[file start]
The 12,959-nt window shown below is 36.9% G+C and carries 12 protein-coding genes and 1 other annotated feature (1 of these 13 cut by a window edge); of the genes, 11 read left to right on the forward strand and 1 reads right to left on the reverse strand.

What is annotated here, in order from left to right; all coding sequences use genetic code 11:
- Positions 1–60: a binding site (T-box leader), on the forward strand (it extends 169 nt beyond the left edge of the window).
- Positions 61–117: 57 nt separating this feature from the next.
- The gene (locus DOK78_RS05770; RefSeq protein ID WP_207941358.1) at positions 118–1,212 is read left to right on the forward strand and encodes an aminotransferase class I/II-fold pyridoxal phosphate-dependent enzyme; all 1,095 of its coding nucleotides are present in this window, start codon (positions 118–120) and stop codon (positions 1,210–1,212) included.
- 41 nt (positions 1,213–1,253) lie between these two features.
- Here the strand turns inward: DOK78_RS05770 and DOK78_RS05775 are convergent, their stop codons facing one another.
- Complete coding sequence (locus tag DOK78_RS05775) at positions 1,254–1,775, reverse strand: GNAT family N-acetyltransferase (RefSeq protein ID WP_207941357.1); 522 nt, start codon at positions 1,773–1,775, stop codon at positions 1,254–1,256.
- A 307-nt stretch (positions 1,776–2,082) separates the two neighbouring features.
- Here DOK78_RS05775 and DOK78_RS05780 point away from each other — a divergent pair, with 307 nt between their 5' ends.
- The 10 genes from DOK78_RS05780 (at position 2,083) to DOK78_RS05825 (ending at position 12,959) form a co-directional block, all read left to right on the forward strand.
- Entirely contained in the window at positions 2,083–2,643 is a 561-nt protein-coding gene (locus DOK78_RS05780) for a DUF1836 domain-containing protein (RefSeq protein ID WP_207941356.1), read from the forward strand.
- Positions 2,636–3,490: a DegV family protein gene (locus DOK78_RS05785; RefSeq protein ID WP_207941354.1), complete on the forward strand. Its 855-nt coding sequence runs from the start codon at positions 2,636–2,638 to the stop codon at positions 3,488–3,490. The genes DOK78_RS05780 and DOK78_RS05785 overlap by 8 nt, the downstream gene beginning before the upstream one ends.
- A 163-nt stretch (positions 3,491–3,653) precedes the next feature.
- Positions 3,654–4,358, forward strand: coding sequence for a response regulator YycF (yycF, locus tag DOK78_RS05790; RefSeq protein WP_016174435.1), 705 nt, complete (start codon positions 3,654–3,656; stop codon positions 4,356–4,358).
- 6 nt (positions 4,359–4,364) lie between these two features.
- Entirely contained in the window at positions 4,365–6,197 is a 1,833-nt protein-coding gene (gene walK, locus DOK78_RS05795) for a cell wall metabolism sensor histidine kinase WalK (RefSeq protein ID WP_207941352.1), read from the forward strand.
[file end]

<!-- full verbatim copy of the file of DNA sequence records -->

The 12,959-nt window shown below is 36.9% G+C and carries 12 protein-coding genes and 1 other annotated feature (1 of these 13 cut by a window edge); of the genes, 11 read left to right on the forward strand and 1 reads right to left on the reverse strand.

What is annotated here, in order from left to right; all coding sequences use genetic code 11:
- Positions 1–60: a binding site (T-box leader), on the forward strand (it extends 169 nt beyond the left edge of the window).
- Positions 61–117: 57 nt separating this feature from the next.
- The gene (locus DOK78_RS05770; RefSeq protein ID WP_207941358.1) at positions 118–1,212 is read left to right on the forward strand and encodes an aminotransferase class I/II-fold pyridoxal phosphate-dependent enzyme; all 1,095 of its coding nucleotides are present in this window, start codon (positions 118–120) and stop codon (positions 1,210–1,212) included.
- 41 nt (positions 1,213–1,253) lie between these two features.
- Here the strand turns inward: DOK78_RS05770 and DOK78_RS05775 are convergent, their stop codons facing one another.
- Complete coding sequence (locus tag DOK78_RS05775) at positions 1,254–1,775, reverse strand: GNAT family N-acetyltransferase (RefSeq protein ID WP_207941357.1); 522 nt, start codon at positions 1,773–1,775, stop codon at positions 1,254–1,256.
- A 307-nt stretch (positions 1,776–2,082) separates the two neighbouring features.
- Here DOK78_RS05775 and DOK78_RS05780 point away from each other — a divergent pair, with 307 nt between their 5' ends.
- The 10 genes from DOK78_RS05780 (at position 2,083) to DOK78_RS05825 (ending at position 12,959) form a co-directional block, all read left to right on the forward strand.
- Entirely contained in the window at positions 2,083–2,643 is a 561-nt protein-coding gene (locus DOK78_RS05780) for a DUF1836 domain-containing protein (RefSeq protein ID WP_207941356.1), read from the forward strand.
- Positions 2,636–3,490: a DegV family protein gene (locus DOK78_RS05785; RefSeq protein ID WP_207941354.1), complete on the forward strand. Its 855-nt coding sequence runs from the start codon at positions 2,636–2,638 to the stop codon at positions 3,488–3,490. The genes DOK78_RS05780 and DOK78_RS05785 overlap by 8 nt, the downstream gene beginning before the upstream one ends.
- A 163-nt stretch (positions 3,491–3,653) precedes the next feature.
- Positions 3,654–4,358, forward strand: coding sequence for a response regulator YycF (yycF, locus tag DOK78_RS05790; RefSeq protein WP_016174435.1), 705 nt, complete (start codon positions 3,654–3,656; stop codon positions 4,356–4,358).
- 6 nt (positions 4,359–4,364) lie between these two features.
- Entirely contained in the window at positions 4,365–6,197 is a 1,833-nt protein-coding gene (gene walK, locus DOK78_RS05795) for a cell wall metabolism sensor histidine kinase WalK (RefSeq protein ID WP_207941352.1), read from the forward strand.